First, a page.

Ward Roberts is an independent conceptual artist who creates exquisitely composed photographs drawing on themes such as the effects of loneliness and isolation in the modern world. The artist’s perspective is fresh and engaging, the sophisticated aesthetic are often contradicted by subtle unscripted moments. A soft drenched colour pallet is a common theme. There is an innate energy at the core of his work, one which is harnessed and marshaled into every detail in the composition. Roberts’ work is in many ways a rebuttal of the prevailing trend of urban, gritty style contemporary photography. There is a dichotomy at play in his fine art images which simultaneously recall the mastery of medium and calculated patience of remote academic painters, yet his subjects and presentation feel completely new and contemporary. Ward is currently based in New York.
How did you get interested in photography? Do you have an educational artistic background?
Photography found me at a time when I needed guidance and I needed an escape. I was in high school and our normal art teacher was going on a long leave so they brought in a replacement teacher. The school had never really taught photography and this new teacher happened to be a photographer so he introduced a photography class. From there, it just became my obsession, a very quick and fast obsession. And I’ve been doing it ever since.
Where do you get your creative inspiration from? Is there any other artist or photographer who inspired your art?
I get a lot inspiration from cinema these days. The film director Jacques Tati is a really big influence at this stage. Gaspar Noé, too. There’s a certain flow to his work and a certain sensibility, especially with the color palette, that I relate to.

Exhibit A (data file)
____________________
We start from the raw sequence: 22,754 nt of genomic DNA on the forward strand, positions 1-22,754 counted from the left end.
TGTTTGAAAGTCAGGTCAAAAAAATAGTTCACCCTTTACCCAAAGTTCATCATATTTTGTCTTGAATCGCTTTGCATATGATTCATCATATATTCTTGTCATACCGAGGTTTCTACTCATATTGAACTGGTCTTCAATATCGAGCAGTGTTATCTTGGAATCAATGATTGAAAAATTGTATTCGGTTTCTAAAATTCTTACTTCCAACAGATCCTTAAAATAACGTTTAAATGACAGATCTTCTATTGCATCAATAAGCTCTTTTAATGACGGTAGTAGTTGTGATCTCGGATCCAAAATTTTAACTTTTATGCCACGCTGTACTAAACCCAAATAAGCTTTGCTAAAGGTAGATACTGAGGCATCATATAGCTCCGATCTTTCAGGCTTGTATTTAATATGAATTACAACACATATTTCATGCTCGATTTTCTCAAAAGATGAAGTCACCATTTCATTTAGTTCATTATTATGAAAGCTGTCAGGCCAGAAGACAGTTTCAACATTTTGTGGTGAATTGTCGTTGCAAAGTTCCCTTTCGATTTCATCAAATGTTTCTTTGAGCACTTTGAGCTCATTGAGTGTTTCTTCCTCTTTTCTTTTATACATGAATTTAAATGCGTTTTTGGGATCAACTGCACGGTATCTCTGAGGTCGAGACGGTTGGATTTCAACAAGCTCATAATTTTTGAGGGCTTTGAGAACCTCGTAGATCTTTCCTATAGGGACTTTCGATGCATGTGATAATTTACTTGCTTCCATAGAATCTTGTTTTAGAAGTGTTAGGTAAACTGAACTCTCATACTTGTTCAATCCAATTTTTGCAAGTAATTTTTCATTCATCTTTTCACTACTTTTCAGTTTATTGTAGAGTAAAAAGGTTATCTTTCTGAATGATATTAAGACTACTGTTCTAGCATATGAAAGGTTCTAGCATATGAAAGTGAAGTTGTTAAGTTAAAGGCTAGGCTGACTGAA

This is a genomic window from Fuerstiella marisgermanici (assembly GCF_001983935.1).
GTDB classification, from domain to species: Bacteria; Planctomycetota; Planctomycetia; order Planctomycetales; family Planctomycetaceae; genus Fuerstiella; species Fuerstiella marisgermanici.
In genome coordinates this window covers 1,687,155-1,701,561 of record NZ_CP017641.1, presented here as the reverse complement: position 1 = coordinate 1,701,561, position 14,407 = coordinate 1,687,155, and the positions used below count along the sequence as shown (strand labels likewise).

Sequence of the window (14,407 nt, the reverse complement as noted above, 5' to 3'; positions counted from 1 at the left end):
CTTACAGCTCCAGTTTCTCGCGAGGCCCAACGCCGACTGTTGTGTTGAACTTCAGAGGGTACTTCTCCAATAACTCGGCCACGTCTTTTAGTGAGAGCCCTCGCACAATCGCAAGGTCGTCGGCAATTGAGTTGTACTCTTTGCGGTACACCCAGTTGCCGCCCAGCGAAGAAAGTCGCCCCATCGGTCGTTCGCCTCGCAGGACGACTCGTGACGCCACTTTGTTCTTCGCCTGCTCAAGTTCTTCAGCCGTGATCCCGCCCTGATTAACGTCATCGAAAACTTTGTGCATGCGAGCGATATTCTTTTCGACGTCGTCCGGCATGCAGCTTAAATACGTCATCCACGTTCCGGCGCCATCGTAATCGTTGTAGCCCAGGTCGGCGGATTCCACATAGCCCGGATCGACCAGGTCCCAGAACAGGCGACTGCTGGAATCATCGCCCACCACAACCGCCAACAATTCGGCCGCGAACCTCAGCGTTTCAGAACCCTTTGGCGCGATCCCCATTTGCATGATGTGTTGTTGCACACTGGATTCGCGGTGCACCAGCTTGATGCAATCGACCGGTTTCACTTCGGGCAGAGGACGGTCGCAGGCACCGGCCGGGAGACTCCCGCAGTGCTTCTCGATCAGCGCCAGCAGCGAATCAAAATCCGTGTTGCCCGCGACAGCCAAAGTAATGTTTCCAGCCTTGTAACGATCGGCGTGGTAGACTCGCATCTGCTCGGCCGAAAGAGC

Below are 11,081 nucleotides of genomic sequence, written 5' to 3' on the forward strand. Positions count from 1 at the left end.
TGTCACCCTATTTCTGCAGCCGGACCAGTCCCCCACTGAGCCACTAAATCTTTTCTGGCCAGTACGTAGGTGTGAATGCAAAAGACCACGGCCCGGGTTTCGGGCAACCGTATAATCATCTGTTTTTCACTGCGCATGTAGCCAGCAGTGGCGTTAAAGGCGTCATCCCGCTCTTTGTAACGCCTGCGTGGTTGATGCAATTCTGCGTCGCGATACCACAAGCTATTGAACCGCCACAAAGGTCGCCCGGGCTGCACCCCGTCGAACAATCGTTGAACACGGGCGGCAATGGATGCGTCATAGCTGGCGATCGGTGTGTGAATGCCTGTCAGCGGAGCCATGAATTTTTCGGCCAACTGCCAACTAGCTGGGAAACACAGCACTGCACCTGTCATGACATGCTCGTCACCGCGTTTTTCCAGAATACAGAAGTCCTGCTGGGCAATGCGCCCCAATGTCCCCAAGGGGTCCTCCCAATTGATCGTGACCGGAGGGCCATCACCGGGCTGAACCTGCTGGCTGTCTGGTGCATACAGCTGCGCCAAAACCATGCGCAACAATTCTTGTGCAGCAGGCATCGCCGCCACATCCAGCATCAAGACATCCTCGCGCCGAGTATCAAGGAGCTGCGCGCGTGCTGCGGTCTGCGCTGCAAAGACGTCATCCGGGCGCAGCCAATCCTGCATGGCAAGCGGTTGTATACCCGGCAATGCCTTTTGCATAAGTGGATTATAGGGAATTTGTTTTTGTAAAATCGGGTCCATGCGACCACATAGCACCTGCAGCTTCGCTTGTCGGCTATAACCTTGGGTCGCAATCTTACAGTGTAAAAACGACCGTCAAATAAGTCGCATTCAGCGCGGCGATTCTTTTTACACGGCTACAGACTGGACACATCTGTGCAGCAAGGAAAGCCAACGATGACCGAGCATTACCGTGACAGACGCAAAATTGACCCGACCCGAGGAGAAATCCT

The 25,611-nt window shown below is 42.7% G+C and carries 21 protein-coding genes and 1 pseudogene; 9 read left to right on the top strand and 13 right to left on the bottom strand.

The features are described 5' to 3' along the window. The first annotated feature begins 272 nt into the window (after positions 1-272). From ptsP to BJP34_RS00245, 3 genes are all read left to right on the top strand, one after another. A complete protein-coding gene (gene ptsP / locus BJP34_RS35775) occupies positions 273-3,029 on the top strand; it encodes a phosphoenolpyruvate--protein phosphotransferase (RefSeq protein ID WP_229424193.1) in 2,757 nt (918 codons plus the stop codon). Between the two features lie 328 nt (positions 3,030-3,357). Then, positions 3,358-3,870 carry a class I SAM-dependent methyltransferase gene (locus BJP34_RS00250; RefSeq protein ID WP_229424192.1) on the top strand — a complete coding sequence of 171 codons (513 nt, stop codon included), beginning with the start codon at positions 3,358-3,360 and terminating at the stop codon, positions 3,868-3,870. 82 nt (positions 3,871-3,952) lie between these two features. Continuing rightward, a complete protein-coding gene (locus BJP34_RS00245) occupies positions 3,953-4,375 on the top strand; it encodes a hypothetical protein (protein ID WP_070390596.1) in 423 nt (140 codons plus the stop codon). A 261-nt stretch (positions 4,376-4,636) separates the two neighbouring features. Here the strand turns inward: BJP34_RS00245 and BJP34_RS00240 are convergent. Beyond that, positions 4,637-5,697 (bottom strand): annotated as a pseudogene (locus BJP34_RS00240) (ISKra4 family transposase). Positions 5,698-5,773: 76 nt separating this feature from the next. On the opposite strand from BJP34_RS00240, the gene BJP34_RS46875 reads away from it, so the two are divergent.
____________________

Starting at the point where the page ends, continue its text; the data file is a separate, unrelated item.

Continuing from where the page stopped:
How much preparation do you put into taking a photograph or series of photographs? Do you have any preferences regarding cameras and format?
I sometimes take up to a year to plan out a new series. I do a lot of test shoots. I might experiment with different cameras to find the most appropriate one for the series, or I might already know what look I want to go for and what camera I need to achieve it. I’m starting to move into a move cinematic style at the moment so I’m shooting more large format and moving away from the square format that I used for the Courts series. For Flotsam, I used a Linhof Technika.
Tell our readers more about your project, Flotsam.
The series was shot in Rockaway Beach, about an hour outside of Manhattan. The first time I went there, I thought it looked so weird, seeing a row of identical residential towers and then a kilometer of sand all the way to the ocean. It felt fictitious.
There’s been a lot of construction going on there in the past few years because of the damage caused by Hurricane Sandy in 2012. A lot of new buildings went up. Rows of identical houses with white picket fences. There’s something really eerie about it, something really unsettling.I’ve witnessed a lot of poverty out there as well. It manifests itself in bizarre ways, like someone lying on the beach completely surrounded by trash, to the point where you wonder why they wouldn’t pick it up and throw it away, or just move to another spot where there’s no garbage. It’s almost like they’re so used to it, they don’t notice it anymore.
I’m excited about this series because I feel like it has more depth than some of my previous work. It’s not just about people lying on a beach; there are all of these underlying themes coming through. The photos are my way of saying, “This is how I felt in that place. Something’s off.”
Where is your photography going? What are you currently working on and do you have any photographic plans for future?
I’m working on a still-life series based on the heart. I’ve been sourcing all different kinds of hearts from butchers, abattoirs, knackeries… It’s related to my personal health issues— I’ve had heart failure in the past—but it’s also about heartbreak, as well, and about cultural diversity.
What are your three favourite photography books?
To be honest, I don’t really like to look at other photographers’ work too closely. I find that it has too much of an impact on my own work. I don’t want to get influenced by other photographers so I prefer to look at every other art form but photography.
What do you do besides photography?
I like to design spaces—rearrange the furniture, paint the walls, frame and hang pictures, add plants. I go to garage sales all the time to look for unusual objects, drawings and prints. My apartment is a constant work in progress and I really like to cook for people so I often have people over for dinner and drinks in the backyard. When I’m home, my door is always open so friends can drop in if they’re in the neighborhood.